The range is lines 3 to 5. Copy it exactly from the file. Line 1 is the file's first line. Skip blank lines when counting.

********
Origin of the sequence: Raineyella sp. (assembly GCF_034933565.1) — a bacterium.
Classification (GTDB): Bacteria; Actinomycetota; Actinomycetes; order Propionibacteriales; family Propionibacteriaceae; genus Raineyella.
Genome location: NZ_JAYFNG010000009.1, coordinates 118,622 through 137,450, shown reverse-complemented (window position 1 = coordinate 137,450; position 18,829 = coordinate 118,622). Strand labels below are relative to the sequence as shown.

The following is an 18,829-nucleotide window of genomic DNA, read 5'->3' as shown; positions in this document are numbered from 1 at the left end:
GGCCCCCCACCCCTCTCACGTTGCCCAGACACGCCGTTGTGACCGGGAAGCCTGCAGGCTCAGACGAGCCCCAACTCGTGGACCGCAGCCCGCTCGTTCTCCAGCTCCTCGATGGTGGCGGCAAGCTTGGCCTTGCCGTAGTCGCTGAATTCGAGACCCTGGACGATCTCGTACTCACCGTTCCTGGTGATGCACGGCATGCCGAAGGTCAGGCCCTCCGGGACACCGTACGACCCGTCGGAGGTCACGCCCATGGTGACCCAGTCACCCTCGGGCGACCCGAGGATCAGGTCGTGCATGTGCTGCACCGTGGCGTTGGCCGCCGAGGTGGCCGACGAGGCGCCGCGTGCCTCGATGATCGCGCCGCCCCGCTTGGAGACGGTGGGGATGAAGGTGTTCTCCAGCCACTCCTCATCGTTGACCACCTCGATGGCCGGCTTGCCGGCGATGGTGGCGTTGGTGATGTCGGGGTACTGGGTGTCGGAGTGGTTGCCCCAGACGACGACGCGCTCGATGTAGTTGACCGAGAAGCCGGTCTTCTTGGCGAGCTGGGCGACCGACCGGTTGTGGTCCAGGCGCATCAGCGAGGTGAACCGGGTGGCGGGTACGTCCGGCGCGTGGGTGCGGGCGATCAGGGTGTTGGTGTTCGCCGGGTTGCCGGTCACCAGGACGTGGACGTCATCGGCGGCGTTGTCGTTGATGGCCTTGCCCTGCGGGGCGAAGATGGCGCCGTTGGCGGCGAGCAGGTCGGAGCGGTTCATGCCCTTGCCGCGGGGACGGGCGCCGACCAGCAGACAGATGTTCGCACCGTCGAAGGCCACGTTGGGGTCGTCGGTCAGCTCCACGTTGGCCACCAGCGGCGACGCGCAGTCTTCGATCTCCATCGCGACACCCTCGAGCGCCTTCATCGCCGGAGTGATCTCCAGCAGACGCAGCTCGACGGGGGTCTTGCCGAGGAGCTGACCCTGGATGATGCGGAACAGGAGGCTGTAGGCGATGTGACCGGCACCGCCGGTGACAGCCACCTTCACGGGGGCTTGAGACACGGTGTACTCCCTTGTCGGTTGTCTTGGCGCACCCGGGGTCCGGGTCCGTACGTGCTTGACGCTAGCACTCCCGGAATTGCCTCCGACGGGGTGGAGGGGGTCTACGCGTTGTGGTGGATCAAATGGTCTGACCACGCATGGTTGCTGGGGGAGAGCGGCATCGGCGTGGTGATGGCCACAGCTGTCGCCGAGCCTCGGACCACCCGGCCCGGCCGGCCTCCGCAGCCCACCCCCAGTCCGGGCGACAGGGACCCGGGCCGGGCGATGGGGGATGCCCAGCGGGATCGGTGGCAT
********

Genome location: NZ_JAYFNG010000009.1, coordinates 118,622 through 137,450, shown reverse-complemented (window position 1 = coordinate 137,450; position 18,829 = coordinate 118,622). Strand labels below are relative to the sequence as shown.

The following is an 18,829-nucleotide window of genomic DNA, read 5'->3' as shown; positions in this document are numbered from 1 at the left end:
GGCCCCCCACCCCTCTCACGTTGCCCAGACACGCCGTTGTGACCGGGAAGCCTGCAGGCTCAGACGAGCCCCAACTCGTGGACCGCAGCCCGCTCGTTCTCCAGCTCCTCGATGGTGGCGGCAAGCTTGGCCTTGCCGTAGTCGCTGAATTCGAGACCCTGGACGATCTCGTACTCACCGTTCCTGGTGATGCACGGCATGCCGAAGGTCAGGCCCTCCGGGACACCGTACGACCCGTCGGAGGTCACGCCCATGGTGACCCAGTCACCCTCGGGCGACCCGAGGATCAGGTCGTGCATGTGCTGCACCGTGGCGTTGGCCGCCGAGGTGGCCGACGAGGCGCCGCGTGCCTCGATGATCGCGCCGCCCCGCTTGGAGACGGTGGGGATGAAGGTGTTCTCCAGCCACTCCTCATCGTTGACCACCTCGATGGCCGGCTTGCCGGCGATGGTGGCGTTGGTGATGTCGGGGTACTGGGTGTCGGAGTGGTTGCCCCAGACGACGACGCGCTCGATGTAGTTGACCGAGAAGCCGGTCTTCTTGGCGAGCTGGGCGACCGACCGGTTGTGGTCCAGGCGCATCAGCGAGGTGAACCGGGTGGCGGGTACGTCCGGCGCGTGGGTGCGGGCGATCAGGGTGTTGGTGTTCGCCGGGTTGCCGGTCACCAGGACGTGGACGTCATCGGCGGCGTTGTCGTTGATGGCCTTGCCCTGCGGGGCGAAGATGGCGCCGTTGGCGGCGAGCAGGTCGGAGCGGTTCATGCCCTTGCCGCGGGGACGGGCGCCGACCAGCAGACAGATGTTCGCACCGTCGAAGGCCACGTTGGGGTCGTCGGTCAGCTCCACGTTGGCCACCAGCGGCGACGCGCAGTCTTCGATCTCCATCGCGACACCCTCGAGCGCCTTCATCGCCGGAGTGATCTCCAGCAGACGCAGCTCGACGGGGGTCTTGCCGAGGAGCTGACCCTGGATGATGCGGAACAGGAGGCTGTAGGCGATGTGACCGGCACCGCCGGTGACAGCCACCTTCACGGGGGCTTGAGACACGGTGTACTCCCTTGTCGGTTGTCTTGGCGCACCCGGGGTCCGGGTCCGTACGTGCTTGACGCTAGCACTCCCGGAATTGCCTCCGACGGGGTGGAGGGGGTCTACGCGTTGTGGTGGATCAAATGGTCTGACCACGCATGGTTGCTGGGGGAGAGCGGCATCGGCGTGGTGATGGCCACAGCTGTCGCCGAGCCTCGGACCACCCGGCCCGGCCGGCCTCCGCAGCCCACCCCCAGTCCGGGCGACAGGGACCCGGGCCGGGCGATGGGGGATGCCCAGCGGGATCGGTGGCAT